California’s law against arbitration remains in doubt after Eastern District Judge Kimberly Mueller extended the TRO issued on December 31, prohibiting the state of California from enforcing the law against agreements covered by the Federal Arbitration Act.  That law, known as AB 51, seeks to prohibit companies in California from requiring arbitration agreements as a condition of employment.
Continue Reading California Court Extends TRO Against Arbitration Law

Earlier today, District Judge Kimberly J. Mueller of the United States District Court for the Eastern District of California, granted a temporary restraining order that temporarily prohibits the state of California from enforcing AB 51, a law that would prohibit companies in California from requiring arbitration agreements as a condition of employment.  
Continue Reading California Court Temporarily Enjoins Enforcement Of Law Prohibiting Arbitration Agreements As A Condition of Employment

The Ninth Circuit Court of Appeals upheld a District Court’s ruling in favor of employer Medtronic, Inc. in a lawsuit alleging Medtronic unlawfully terminated employee Jose Valtierra’s employment because he was morbidly obese, in violation of the Americans with Disabilities Act.  In doing so, the Court declined to decide whether morbid obesity is a disability, leaving this issue unsettled in the Ninth Circuit.
Continue Reading Ninth Circuit Skirts Issue of Whether Obesity is a Qualifying Disability Under the ADA

In recent years, federal and state law enforcement authorities have subjected “no-poach” agreements to increased scrutiny. Recent enforcement actions demonstrate the risk of criminal penalties and civil damages for using such agreements. In this video, Hunton Andrews Kurth partners Emily Burkhardt Vicente and Torsten Kracht discuss recent developments concerning the use of “no-poach” agreements, and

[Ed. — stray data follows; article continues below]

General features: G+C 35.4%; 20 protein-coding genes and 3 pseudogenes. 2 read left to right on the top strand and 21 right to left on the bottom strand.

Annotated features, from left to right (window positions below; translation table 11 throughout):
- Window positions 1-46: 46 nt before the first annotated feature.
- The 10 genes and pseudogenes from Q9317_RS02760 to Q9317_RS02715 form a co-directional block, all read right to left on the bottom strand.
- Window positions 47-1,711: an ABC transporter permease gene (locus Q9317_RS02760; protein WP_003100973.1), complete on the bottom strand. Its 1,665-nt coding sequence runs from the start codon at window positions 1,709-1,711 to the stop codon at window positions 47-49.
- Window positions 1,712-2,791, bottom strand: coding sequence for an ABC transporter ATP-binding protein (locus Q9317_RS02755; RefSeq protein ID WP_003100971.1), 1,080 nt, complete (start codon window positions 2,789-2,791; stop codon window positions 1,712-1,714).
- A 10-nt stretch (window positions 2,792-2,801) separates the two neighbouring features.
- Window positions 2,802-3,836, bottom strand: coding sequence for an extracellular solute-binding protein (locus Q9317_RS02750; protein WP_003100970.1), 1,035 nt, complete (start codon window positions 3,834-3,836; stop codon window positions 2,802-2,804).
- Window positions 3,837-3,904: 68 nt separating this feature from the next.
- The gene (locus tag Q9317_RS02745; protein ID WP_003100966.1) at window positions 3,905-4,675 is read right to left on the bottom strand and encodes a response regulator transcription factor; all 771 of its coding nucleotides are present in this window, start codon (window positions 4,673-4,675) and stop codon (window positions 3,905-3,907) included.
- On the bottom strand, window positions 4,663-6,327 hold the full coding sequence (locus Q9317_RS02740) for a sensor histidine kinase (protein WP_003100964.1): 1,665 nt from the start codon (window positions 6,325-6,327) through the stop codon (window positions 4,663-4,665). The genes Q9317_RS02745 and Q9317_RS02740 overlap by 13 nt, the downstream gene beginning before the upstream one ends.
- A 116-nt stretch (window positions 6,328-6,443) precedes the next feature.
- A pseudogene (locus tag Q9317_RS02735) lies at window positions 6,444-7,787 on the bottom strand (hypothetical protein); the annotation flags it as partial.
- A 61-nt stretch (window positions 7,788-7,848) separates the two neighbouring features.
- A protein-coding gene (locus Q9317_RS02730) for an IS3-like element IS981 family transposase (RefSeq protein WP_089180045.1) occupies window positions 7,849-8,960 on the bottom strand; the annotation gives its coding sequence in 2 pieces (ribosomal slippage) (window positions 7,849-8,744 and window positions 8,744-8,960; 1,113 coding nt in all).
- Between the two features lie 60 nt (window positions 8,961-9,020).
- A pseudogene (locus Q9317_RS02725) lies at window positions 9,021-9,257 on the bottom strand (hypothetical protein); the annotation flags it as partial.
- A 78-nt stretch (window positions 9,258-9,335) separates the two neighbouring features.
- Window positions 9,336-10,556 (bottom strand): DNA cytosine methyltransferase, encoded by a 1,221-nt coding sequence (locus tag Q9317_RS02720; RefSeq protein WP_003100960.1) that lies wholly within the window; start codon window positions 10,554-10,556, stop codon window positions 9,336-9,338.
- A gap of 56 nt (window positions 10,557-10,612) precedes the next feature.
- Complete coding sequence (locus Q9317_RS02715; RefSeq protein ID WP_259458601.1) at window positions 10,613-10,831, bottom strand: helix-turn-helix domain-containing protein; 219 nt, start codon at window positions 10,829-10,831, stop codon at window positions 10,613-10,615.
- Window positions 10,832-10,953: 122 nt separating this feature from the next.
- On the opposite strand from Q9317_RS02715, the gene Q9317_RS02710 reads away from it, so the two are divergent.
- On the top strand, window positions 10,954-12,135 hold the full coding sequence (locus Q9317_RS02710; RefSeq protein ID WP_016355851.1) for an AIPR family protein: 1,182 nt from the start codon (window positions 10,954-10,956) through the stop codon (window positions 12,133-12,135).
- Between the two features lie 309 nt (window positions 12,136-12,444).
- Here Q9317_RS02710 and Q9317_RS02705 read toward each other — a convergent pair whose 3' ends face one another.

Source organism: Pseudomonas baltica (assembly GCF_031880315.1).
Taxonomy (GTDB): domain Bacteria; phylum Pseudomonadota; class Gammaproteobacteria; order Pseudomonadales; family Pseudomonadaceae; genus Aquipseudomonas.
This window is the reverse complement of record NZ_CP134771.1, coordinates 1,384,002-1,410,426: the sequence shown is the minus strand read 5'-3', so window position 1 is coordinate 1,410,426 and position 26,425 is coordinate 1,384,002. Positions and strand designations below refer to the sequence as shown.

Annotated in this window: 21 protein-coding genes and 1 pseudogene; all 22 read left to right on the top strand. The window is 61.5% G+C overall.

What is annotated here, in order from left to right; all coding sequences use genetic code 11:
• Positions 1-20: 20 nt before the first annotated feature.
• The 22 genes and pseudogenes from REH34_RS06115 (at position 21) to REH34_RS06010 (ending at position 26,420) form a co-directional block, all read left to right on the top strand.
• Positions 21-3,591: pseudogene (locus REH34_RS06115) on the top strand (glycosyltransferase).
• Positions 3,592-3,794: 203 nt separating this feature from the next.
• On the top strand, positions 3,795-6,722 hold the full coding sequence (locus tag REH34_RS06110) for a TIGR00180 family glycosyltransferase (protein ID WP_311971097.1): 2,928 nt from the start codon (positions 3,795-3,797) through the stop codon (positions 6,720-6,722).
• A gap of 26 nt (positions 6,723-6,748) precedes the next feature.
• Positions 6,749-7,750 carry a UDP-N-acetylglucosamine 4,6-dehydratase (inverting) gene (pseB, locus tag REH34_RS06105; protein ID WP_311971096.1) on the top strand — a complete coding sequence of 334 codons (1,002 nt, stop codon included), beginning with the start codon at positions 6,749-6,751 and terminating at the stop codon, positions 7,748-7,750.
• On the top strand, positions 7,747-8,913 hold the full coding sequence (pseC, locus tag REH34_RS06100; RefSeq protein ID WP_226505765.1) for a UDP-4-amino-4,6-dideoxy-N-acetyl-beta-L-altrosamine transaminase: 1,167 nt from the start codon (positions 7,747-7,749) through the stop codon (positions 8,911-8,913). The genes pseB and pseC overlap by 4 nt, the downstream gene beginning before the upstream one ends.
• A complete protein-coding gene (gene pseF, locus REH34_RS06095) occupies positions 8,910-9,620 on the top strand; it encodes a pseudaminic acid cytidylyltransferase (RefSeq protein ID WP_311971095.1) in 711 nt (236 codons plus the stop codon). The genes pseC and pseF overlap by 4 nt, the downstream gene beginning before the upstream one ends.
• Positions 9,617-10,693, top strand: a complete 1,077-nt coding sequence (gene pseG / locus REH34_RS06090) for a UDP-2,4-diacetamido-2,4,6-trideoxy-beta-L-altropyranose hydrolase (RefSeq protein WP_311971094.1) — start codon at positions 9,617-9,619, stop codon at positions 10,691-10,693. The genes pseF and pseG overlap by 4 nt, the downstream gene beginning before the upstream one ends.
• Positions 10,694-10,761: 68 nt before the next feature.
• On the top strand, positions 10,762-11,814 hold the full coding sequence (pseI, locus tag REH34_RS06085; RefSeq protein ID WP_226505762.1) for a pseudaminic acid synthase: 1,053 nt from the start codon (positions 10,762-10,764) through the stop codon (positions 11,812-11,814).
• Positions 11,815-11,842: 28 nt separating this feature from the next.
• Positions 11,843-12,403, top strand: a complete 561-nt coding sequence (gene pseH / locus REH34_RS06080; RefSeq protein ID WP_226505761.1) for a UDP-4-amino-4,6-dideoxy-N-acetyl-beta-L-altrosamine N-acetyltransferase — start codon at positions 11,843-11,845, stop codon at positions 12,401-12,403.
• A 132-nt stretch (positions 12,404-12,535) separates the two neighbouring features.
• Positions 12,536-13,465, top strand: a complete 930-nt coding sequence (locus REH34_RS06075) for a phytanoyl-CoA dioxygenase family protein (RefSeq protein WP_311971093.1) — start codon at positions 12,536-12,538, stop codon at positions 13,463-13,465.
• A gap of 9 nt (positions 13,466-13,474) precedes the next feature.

States and localities have recently enacted legislation focused on employers’ dress and grooming policies. In this video, Hunton Andrews Kurth partners Emily Burkhardt Vicente and Amber M. Rogers discuss recent developments in this area, including New York City’s recent guidance on work rules regarding hairstyles, and tips for employers as they navigate this evolving area of law. 
Continue Reading Labor and Employment Quick Takes: Tips for Employers on Dress and Grooming Policies

How employment-related visas are being processed in the US has changed significantly since the start of the Trump Administration. In this video, Hunton Andrews Kurth partners Ian Band and Emily Burkhardt Vicente discuss “2019 Challenges for Employers to US Visa Sponsorship.”
Continue Reading Labor & Employment Quick Takes: 2019 Challenges for Employers to US Visa Sponsorship

California employment laws are constantly evolving, making it a challenge for companies doing business in the Golden State to keep up with recent developments and remain compliant. View this complimentary video discussing five recent developments in California employment law you may have missed.
Continue Reading 5 Recent Developments in California Employment Law

In a recent decision, the California Supreme Court refused to overturn an arbitrator’s award, despite finding the award was incorrect.  Specifically, the Court held that an arbitrator should have considered evidence of a rejected section 998 settlement offer and changed its cost award, even after issuing a final arbitration decision.  However, the Supreme Court determined a trial court does not have authority to correct this error. The ruling emphasized the broad scope of an arbitrator’s powers and narrow scope of judicial review when the parties choose arbitration. 
Continue Reading CA Supreme Court: Arbitrator’s Error Cannot Be Reviewed By Court